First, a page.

Social relationships can both influence and be influenced by immune processes. Past work implicates two distinct pathways along which this interaction may occur: inflammatory processes and antiviral processes. This article reviews how social behavior is modulated by these two immune processes and how such processes may in turn regulate social behavior.
This narrative review outlines existing work on social behavior and both inflammatory and antiviral processes. We propose an evolutionary framework that aims to integrate these findings. Specifically, social isolation has evolutionarily increased the likelihood of wounding and therefore increased the need for inflammation, which works to promote healing. Conversely, broader social networks provide protection from physical threats but also lead to increased pathogen exposure, necessitating a more robust antiviral response.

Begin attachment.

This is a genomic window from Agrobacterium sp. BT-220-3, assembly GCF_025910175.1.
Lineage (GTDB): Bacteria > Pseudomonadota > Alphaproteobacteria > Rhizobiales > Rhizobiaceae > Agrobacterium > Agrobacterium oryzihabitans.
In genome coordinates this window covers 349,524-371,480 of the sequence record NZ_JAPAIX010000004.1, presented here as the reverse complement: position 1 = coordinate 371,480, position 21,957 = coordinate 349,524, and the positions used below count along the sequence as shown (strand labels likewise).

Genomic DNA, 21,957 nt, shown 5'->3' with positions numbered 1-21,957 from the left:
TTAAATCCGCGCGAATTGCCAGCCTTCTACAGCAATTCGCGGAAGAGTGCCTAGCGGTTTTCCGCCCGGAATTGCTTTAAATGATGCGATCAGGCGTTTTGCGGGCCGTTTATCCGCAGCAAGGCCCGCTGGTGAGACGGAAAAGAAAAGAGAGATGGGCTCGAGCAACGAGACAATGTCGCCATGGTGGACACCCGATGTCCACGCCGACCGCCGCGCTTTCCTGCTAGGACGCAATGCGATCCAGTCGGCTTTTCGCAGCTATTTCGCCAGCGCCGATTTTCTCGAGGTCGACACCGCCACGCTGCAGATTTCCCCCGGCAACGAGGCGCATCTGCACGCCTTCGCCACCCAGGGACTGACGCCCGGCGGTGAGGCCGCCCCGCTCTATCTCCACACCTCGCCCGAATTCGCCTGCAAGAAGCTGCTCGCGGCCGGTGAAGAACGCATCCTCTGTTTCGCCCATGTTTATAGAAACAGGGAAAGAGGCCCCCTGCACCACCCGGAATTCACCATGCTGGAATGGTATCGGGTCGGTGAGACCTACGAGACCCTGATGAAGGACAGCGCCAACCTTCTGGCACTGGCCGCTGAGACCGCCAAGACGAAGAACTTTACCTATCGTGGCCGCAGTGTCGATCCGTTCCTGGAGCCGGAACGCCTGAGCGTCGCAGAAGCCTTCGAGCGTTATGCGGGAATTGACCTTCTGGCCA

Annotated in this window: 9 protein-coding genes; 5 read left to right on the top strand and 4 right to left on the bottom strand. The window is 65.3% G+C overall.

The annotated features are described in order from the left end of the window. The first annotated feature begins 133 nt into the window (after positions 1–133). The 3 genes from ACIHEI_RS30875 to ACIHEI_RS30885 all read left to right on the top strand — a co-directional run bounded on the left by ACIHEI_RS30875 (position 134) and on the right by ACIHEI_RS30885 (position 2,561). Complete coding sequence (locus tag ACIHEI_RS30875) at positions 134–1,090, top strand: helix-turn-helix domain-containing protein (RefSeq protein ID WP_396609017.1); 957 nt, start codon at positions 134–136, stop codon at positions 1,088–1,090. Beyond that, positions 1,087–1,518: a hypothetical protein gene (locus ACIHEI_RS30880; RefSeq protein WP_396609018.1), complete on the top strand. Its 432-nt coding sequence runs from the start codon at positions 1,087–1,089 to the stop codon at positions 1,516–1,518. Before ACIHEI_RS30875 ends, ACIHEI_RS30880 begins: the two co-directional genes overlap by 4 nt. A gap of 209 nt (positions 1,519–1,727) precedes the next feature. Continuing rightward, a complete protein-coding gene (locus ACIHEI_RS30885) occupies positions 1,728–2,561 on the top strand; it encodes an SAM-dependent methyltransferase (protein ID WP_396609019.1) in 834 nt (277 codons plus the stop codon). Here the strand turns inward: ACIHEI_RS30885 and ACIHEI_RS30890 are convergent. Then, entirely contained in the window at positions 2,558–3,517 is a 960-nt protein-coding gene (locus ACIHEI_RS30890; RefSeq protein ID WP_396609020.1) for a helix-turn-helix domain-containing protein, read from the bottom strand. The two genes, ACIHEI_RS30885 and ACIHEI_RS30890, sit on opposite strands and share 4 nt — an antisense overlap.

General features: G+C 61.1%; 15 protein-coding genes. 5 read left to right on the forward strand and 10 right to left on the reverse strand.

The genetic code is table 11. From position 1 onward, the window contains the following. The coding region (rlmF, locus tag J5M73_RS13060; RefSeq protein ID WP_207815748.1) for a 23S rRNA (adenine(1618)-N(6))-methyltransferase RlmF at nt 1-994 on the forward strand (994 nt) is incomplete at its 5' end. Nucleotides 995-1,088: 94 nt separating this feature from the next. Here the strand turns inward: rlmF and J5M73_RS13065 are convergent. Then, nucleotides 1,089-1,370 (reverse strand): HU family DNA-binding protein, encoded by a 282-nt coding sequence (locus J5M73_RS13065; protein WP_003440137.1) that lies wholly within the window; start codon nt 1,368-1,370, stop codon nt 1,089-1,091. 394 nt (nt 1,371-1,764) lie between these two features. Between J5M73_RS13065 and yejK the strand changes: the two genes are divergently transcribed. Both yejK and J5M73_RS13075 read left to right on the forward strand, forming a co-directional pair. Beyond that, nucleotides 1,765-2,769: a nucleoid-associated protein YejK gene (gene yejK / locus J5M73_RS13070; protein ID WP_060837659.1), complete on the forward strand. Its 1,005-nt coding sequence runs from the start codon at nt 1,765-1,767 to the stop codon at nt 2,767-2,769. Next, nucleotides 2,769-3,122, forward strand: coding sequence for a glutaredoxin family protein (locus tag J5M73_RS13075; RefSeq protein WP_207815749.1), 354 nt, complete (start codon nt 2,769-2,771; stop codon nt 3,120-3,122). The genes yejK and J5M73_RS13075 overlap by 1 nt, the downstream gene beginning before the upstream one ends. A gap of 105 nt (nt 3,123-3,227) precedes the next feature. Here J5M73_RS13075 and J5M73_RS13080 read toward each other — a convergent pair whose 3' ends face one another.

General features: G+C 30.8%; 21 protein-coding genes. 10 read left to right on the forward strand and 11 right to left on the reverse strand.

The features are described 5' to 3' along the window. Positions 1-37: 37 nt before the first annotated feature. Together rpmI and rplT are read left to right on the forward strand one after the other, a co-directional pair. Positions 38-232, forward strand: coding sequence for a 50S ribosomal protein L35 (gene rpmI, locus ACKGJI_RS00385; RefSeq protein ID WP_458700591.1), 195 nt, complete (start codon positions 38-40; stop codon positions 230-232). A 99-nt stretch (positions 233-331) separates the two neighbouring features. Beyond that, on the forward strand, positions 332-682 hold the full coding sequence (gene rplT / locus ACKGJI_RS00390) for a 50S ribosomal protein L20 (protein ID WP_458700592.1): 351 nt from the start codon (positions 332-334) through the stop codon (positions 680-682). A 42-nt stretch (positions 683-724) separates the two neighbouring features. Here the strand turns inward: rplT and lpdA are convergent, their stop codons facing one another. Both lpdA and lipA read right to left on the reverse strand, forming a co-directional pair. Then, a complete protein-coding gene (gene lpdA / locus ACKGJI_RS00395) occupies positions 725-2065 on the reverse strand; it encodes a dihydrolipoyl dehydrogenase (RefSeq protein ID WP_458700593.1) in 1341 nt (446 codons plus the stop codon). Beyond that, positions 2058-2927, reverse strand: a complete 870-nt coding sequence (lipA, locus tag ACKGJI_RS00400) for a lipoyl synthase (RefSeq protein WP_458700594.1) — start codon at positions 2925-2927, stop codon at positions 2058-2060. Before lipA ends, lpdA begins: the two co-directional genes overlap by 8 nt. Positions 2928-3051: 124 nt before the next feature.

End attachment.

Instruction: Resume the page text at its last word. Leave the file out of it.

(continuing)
This review highlights that social adversity, such as social exclusion or loneliness, is associated with increased inflammation, whereas social contact is associated with increased antiviral immunity. Furthermore, increased inflammation leads to sensitivity to social stimuli, presumably to avoid hostile conspecifics and approach allies who may provide care while vulnerable. Individuals with inadequate antiviral immunity engage in behaviors that minimize pathogen exposure, such as reduced affiliative behavior.
This review suggests that adverse social experiences (social isolation, perceived social threat) may induce inflammatory responses while suppressing antiviral immunity, whereas positive experiences of social connection may reduce inflammation and bolster antiviral responses. Although acutely elevated inflammation would be adaptive under conditions where wounding is likely, chronic inflammation related to continued social adversity may have detrimental health consequences.